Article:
Even if you think that you can afford what you charge on your credit cards, the high interest rates many cards carry can quickly run up your bill beyond what you can pay. If you can no longer afford your credit card bills, you should take action to work out some kind of compromise before you face legal action. Even bankruptcy can be preferable to being on the losing end of a court judgment.
If you simply have a short-term cash flow problem, call your credit card company to ask for a payment holiday. This is an agreement by your card company that allows you to skip your minimum required payment for a month or more. Although interest will still accrue on your debt, you won't get dinged with a late payment fee or a note on your credit report.
If your credit card problems are more substantial, you may have to work out a deal with your creditor. Call to ask if you can change your payment terms, reduce your interest rate or make a settlement arrangement. You may not have a lot of leverage in your negotiation until you fall behind on your payments. If a creditor believes you aren't able to make your payments, it may be more willing to take what it can get from you. If you haven't made payments for a few months, a creditor might be willing to reduce your balance by 50 percent or more if you can pay the remaining balance in full in a relatively short period.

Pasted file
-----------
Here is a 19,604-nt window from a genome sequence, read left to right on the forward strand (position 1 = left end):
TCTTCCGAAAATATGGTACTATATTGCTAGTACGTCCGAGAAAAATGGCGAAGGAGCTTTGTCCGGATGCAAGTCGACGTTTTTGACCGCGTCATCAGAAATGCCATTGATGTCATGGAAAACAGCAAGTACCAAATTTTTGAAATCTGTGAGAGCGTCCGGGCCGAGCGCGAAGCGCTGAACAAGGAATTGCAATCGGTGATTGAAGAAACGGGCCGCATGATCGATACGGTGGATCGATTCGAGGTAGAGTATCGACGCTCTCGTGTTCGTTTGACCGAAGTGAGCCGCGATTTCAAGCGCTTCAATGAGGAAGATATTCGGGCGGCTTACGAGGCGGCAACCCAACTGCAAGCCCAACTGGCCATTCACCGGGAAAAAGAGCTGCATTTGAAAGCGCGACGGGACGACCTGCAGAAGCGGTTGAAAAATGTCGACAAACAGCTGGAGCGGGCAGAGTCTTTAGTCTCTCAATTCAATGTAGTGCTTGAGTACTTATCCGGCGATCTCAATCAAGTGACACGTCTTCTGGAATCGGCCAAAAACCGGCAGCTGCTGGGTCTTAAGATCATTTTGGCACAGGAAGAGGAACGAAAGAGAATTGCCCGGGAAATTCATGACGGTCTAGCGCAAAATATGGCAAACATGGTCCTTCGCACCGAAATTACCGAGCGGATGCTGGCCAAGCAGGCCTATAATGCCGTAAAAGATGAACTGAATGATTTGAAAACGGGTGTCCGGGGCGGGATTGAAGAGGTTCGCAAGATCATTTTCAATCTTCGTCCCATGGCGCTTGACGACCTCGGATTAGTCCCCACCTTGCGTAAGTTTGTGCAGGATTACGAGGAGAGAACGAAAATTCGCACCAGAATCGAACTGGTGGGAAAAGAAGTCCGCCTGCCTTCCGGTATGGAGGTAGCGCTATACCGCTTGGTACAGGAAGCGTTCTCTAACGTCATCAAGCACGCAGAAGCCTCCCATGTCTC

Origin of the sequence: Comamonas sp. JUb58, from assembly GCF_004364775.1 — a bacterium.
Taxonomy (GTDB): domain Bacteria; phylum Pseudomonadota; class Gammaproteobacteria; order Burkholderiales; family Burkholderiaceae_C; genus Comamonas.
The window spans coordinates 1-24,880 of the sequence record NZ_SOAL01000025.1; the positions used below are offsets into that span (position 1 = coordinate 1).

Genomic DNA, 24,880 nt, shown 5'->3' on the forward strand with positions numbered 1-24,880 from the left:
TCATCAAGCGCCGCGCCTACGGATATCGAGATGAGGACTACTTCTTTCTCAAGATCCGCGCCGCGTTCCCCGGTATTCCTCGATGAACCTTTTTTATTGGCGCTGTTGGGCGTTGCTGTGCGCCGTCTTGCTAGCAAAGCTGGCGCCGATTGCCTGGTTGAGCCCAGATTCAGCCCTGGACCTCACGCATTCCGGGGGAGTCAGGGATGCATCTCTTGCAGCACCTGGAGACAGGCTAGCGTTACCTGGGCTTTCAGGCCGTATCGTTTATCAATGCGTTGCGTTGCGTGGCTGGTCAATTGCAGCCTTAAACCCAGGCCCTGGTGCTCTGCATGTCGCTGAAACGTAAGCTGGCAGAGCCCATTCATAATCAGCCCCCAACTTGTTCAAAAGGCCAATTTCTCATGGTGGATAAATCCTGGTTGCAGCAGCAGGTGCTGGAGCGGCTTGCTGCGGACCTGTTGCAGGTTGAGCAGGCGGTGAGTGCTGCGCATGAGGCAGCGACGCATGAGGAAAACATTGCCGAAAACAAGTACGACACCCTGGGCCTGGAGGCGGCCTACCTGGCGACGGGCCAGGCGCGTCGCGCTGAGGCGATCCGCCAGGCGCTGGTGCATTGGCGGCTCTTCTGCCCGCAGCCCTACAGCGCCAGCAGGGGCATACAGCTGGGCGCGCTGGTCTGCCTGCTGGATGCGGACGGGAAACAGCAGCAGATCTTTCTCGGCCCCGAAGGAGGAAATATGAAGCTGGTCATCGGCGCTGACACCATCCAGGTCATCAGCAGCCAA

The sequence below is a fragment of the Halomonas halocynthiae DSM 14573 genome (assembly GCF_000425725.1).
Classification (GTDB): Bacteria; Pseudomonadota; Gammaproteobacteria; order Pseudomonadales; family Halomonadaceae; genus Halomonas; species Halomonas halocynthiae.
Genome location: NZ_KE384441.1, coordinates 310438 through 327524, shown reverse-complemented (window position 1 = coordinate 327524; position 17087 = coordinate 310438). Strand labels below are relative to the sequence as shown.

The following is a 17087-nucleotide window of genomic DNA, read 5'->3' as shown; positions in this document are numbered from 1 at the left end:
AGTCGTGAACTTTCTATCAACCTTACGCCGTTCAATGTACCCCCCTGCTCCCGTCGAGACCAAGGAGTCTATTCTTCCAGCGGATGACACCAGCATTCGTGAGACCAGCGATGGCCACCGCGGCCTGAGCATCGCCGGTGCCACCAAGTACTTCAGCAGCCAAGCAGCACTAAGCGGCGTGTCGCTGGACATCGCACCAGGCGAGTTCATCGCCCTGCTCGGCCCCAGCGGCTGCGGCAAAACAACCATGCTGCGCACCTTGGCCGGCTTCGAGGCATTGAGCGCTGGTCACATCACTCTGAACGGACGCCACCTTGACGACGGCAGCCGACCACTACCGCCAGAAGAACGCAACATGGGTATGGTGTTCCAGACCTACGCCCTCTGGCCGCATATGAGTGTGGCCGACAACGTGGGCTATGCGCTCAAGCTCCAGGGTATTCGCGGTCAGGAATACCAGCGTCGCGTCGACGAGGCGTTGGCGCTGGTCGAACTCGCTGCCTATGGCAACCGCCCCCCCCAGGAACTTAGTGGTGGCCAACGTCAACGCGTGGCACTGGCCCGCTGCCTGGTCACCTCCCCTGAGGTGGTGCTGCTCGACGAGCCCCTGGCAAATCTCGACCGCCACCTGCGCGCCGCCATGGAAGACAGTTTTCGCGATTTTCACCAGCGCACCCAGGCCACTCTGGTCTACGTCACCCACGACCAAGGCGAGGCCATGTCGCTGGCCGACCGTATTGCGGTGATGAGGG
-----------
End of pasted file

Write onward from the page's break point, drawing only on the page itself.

Debt Management Plan
Although cutting your debt in half might save you the most money in the long run, if you don't have the cash available, a negotiated settlement won't do you much good. A reputable debt management company might be able to negotiate a longer-term payment plan with your creditors on your behalf. Under the terms of most debt management plans, your creditors agree to waive penalties and possibly lower interest rates as you make monthly payments. You may have restrictions about taking on more debt during the duration of the plan, which may last four or more years.
Filing bankruptcy may be your last option if you can't afford to make your credit card payments. Bankruptcy will generally eliminate all of your credit card debt, but you will have financial consequences. If you can afford to make payments, you will have to file Chapter 13 and make payments for up to five years. If you cannot afford these payments and otherwise qualify, you can file Chapter 7 and get a discharge in about three months. However, a Chapter 7 bankruptcy will stain your credit report for 10 years, temporarily reducing or eliminating your chances of getting future credit at affordable rates. Chapter 13 remains on your report for seven years.
- Hemera Technologies/AbleStock.com/Getty Images
- Can I Get a Secured Credit Card With a Checking Account?
- Credit Responsibilities for Borrowers
- Authorized Signer Vs. Cosigner on Credit Cards
- How Long Does It Take to Build Credit With a Credit Card?
- What Are the Negative & Positive Perspectives of Using a Credit Card?
- How Does a Portable Credit Card Reader Work?
- How to Keep Track of Your Credit Card Rewards
- Pros & Cons of Cash Vs. Credit Cards
- Do Department Stores Credit Cards Hurt Your Credit Score?
- How Credit Card Applications Work